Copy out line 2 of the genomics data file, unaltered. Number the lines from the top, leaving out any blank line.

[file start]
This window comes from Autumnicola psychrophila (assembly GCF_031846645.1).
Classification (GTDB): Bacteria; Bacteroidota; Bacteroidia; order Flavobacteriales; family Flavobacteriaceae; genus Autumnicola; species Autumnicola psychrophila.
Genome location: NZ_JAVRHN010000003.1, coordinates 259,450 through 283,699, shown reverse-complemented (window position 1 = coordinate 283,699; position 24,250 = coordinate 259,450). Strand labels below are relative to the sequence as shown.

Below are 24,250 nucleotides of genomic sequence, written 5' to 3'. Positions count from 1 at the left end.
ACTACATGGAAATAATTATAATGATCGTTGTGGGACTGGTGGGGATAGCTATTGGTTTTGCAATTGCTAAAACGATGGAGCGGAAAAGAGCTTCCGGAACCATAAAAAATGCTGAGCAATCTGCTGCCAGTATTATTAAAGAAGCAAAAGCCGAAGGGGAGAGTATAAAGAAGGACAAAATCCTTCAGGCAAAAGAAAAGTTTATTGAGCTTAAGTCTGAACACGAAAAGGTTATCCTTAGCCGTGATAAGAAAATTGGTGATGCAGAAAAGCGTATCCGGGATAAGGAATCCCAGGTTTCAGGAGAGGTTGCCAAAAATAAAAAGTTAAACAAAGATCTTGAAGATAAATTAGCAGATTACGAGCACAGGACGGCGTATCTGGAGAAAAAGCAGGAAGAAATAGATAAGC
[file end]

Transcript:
Classification (GTDB): Bacteria; Bacteroidota; Bacteroidia; order Flavobacteriales; family Flavobacteriaceae; genus Autumnicola; species Autumnicola psychrophila.